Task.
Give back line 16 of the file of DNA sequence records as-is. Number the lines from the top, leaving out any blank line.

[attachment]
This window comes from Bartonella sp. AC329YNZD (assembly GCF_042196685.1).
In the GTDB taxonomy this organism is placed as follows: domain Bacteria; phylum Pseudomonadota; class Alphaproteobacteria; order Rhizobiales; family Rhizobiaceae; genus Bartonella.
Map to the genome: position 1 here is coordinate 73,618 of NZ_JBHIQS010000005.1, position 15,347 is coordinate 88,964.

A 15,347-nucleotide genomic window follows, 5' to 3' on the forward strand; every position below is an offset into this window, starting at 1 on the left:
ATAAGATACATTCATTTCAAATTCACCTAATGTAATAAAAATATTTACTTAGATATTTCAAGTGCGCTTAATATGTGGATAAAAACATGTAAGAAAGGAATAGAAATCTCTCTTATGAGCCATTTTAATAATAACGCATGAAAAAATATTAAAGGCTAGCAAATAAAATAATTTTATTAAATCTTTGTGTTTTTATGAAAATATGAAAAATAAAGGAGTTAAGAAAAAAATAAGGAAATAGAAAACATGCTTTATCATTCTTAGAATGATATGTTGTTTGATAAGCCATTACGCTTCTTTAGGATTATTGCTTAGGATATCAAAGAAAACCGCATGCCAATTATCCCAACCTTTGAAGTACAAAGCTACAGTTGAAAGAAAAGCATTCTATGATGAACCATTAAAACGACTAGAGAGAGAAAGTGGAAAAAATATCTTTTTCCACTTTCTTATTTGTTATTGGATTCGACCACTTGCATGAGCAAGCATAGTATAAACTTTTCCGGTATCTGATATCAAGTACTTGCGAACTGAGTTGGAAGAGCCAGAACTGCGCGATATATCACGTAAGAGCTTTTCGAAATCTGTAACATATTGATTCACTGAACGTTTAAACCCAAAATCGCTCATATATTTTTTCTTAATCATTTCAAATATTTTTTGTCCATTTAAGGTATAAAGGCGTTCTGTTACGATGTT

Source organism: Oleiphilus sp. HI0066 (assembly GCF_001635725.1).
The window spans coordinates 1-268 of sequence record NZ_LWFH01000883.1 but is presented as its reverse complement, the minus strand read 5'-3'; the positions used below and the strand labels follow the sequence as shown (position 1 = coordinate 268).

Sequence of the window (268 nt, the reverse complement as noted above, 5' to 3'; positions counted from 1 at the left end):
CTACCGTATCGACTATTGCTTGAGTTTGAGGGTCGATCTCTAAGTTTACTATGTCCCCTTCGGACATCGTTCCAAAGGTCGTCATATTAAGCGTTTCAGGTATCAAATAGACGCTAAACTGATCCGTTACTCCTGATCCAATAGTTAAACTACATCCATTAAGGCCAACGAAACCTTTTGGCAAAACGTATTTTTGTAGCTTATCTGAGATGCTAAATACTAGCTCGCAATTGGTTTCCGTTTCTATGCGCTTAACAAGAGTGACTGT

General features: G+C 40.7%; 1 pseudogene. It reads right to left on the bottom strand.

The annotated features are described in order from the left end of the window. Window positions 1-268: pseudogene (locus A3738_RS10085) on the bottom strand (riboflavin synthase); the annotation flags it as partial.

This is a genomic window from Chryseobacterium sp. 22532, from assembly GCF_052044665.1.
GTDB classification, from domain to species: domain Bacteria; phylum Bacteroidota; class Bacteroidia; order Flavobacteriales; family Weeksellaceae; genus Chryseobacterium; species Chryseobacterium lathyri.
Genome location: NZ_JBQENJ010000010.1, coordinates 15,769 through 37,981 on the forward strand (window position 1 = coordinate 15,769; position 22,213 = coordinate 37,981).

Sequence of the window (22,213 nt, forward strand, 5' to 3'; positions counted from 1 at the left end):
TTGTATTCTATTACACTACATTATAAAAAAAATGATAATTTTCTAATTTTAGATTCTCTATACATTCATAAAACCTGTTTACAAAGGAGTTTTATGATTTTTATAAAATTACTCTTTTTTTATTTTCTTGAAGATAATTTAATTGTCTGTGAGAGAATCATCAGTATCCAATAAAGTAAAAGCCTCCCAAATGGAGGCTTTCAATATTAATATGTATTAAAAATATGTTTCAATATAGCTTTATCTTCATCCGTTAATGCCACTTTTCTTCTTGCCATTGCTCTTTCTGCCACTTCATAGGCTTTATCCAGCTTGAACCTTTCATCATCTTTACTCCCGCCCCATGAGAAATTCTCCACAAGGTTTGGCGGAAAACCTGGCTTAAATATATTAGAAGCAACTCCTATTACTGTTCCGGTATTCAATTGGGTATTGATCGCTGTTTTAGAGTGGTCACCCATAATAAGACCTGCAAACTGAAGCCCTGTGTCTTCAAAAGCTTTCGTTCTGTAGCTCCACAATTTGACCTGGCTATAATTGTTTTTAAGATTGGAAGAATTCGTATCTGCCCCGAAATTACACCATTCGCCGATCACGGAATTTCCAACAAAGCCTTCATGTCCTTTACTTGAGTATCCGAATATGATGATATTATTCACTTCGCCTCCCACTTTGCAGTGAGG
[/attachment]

TTGTATTCTATTACACTACATTATAAAAAAAATGATAATTTTCTAATTTTAGATTCTCTATACATTCATAAAACCTGTTTACAAAGGAGTTTTATGATTTTTATAAAATTACTCTTTTTTTATTTTCTTGAAGATAATTTAATTGTCTGTGAGAGAATCATCAGTATCCAATAAAGTAAAAGCCTCCCAAATGGAGGCTTTCAATATTAATATGTATTAAAAATATGTTTCAATATAGCTTTATCTTCATCCGTTAATGCCACTTTTCTTCTTGCCATTGCTCTTTCTGCCACTTCATAGGCTTTATCCAGCTTGAACCTTTCATCATCTTTACTCCCGCCCCATGAGAAATTCTCCACAAGGTTTGGCGGAAAACCTGGCTTAAATATATTAGAAGCAACTCCTATTACTGTTCCGGTATTCAATTGGGTATTGATCGCTGTTTTAGAGTGGTCACCCATAATAAGACCTGCAAACTGAAGCCCTGTGTCTTCAAAAGCTTTCGTTCTGTAGCTCCACAATTTGACCTGGCTATAATTGTTTTTAAGATTGGAAGAATTCGTATCTGCCCCGAAATTACACCATTCGCCGATCACGGAATTTCCAACAAAGCCTTCATGTCCTTTACTTGAGTATCCGAATATGATGATATTATTCACTTCGCCTCCCACTTTGCAGTGAGG